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Geoffrey Hill and his Contexts

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Edited By Piers Pennington and Matthew Sperling

Geoffrey Hill is one of the most significant poets currently at work in the English language. The essays gathered in this book present a number of new contexts in which to explore a wide range of his writings, from the poems he wrote as an undergraduate to the recent volumes A Treatise of Civil Power (2007) and Collected Critical Writings (2008). Connections are made between the early and the later poetry, and between the poetry and the criticism, and archival materials are considered along with the published texts. The essays also make comparisons across disciplines, discussing Hill’s work in relation to theology, philosophy and intellectual history, to literature from other languages, and to the other arts. In doing so, they cast fresh light upon Hill’s dense, original and sometimes challenging writings, opening them up in new ways for all readers of his work.

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Matthew Sperling - Hill and Nineteenth-Century Linguistic Thought 107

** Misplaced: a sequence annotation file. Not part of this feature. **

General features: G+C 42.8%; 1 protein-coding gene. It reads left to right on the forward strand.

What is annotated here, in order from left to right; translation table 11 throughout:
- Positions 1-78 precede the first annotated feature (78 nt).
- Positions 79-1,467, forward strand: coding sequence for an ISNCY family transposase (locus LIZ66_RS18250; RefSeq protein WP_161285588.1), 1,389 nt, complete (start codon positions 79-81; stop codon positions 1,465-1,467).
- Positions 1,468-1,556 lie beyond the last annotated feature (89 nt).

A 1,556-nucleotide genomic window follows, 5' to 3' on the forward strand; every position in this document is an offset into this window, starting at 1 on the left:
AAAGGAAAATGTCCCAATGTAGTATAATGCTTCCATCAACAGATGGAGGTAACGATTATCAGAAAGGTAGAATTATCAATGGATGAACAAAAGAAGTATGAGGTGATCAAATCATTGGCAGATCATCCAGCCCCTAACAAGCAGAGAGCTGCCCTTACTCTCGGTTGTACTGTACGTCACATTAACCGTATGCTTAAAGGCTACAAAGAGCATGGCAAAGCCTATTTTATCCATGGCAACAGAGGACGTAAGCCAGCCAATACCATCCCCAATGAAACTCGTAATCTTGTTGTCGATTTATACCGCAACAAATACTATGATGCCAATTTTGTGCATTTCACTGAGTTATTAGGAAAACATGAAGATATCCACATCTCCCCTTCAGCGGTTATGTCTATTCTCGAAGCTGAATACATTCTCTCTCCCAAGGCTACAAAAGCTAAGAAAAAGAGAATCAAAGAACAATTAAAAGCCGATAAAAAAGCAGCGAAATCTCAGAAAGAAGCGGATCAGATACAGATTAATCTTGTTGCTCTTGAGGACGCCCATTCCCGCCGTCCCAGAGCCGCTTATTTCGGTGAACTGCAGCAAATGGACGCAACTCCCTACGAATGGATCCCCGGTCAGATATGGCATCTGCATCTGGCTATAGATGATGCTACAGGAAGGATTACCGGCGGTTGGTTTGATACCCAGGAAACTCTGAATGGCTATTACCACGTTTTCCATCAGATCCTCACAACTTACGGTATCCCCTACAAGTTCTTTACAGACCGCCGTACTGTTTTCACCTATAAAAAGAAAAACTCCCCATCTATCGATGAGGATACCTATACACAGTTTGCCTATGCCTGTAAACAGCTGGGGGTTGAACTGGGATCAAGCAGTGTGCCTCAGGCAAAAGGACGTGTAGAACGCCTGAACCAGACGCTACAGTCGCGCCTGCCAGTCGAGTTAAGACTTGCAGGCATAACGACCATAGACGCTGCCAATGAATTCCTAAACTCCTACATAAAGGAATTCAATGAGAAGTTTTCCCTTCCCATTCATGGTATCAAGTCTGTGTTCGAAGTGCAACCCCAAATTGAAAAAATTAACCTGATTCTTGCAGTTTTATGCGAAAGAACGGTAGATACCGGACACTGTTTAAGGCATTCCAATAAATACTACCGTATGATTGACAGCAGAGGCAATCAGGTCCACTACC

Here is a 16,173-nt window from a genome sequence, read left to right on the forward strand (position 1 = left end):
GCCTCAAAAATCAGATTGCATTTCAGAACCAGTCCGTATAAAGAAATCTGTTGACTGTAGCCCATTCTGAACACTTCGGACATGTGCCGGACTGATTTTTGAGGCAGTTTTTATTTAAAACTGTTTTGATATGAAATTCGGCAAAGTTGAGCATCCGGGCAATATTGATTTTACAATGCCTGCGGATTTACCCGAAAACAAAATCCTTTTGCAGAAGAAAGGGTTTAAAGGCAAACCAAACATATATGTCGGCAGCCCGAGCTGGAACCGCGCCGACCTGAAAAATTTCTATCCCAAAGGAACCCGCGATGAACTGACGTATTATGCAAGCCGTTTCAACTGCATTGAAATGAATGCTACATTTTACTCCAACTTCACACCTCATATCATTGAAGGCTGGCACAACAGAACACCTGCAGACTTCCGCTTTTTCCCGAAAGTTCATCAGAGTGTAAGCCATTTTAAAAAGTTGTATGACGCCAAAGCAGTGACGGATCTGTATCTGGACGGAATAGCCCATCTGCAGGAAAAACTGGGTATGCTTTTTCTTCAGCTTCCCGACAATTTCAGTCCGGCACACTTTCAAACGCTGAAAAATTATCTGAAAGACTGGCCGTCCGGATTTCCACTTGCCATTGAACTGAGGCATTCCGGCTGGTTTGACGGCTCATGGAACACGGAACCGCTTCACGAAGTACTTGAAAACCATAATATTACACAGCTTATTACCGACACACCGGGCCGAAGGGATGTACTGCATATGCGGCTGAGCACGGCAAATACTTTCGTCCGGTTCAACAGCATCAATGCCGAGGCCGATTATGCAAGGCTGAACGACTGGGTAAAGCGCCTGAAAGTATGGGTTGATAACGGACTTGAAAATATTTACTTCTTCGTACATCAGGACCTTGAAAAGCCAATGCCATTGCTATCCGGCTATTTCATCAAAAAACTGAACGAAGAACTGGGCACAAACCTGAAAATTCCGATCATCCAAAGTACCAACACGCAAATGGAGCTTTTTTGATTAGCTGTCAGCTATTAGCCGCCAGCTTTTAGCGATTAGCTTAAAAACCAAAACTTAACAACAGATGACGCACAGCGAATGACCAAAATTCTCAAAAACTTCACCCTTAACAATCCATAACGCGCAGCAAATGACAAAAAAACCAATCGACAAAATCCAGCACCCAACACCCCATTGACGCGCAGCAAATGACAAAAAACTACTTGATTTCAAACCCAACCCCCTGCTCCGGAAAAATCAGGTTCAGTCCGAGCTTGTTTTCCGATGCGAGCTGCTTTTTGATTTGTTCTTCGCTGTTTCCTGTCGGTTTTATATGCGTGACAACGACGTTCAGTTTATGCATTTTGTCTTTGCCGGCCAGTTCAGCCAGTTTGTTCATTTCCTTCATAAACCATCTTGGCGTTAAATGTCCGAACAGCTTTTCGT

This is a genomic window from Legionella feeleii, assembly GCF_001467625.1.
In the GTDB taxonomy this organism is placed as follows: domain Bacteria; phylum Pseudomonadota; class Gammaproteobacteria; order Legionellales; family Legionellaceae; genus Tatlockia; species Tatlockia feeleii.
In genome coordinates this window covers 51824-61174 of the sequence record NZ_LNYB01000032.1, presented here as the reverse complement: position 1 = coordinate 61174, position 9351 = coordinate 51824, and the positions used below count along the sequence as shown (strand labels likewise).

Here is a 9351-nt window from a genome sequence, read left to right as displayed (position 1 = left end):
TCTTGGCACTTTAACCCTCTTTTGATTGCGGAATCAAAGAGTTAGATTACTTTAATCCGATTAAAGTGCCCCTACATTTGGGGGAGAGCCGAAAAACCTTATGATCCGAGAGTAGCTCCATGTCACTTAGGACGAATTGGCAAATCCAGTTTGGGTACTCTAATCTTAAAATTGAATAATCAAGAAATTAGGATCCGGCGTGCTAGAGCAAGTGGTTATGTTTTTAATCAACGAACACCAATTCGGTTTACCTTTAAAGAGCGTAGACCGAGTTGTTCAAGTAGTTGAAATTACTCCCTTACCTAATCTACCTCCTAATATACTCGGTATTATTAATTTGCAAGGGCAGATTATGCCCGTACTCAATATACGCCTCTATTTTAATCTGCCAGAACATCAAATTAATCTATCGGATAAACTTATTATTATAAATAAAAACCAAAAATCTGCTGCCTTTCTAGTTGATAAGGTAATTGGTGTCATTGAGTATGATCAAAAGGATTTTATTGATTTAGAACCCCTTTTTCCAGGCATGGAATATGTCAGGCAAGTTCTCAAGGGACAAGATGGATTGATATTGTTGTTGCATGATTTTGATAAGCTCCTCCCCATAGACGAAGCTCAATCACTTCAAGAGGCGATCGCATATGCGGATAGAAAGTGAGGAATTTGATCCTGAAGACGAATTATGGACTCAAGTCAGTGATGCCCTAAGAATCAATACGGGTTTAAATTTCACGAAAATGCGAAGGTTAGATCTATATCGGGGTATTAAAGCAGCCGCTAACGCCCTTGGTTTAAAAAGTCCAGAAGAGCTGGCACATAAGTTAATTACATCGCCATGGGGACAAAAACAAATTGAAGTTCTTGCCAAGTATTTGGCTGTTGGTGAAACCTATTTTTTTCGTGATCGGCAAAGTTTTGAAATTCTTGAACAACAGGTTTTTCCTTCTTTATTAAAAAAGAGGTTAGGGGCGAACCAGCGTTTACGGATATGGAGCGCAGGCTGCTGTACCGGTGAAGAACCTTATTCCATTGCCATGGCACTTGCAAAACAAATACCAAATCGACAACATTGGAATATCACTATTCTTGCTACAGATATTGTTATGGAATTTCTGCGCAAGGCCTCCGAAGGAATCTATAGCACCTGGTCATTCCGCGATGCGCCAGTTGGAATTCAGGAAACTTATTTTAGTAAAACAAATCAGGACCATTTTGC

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Matthew Sperling Hill and Nineteenth-Century Linguistic Thought 1 The Oxford English Dictionary is a work of the first importance to Geof frey Hill’s poetry and critical writing. In ‘Common Weal, Common Woe’ (1989), Hill’s essay on the second edition of the dictionary, he of fers high praise: It is a blessing, both for the genius of the language and for the ‘peculiar work’ of the writer, that this is so…That the great work of Murray, his associates and his suc- cessors is a matter of immeasurable national indebtedness should be a proposal not subject to debate…Most of what one wants to know, including much that it hurts to know, about the English language is held within these twenty volumes. (CCW, pp. 276, 278, 279) Hill’s phrase ‘peculiar work’ is a quotation from sense four of the diction- ary’s entry for the word genius, which he had cited earlier, writing that: ‘the genius of the language is peculiarly determined by, and is correlatively a determinant of, “the special endowments which fit a man for his peculiar work”’ (CCW, p. 275). Hill’s own ‘peculiar work’ has been blessed by and indebted to the OED to an unusual degree, as Vincent Sherry acknowledges when he writes that Hill ‘is a student of the etymological dictionary’.1 The debt is clear on every page of his poetry, and frequently within his criticism: the long entry for ‘Oxford English Dictionary’ in the index to the Collected 1 Vincent Sherry, The Uncommon Tongue: The...

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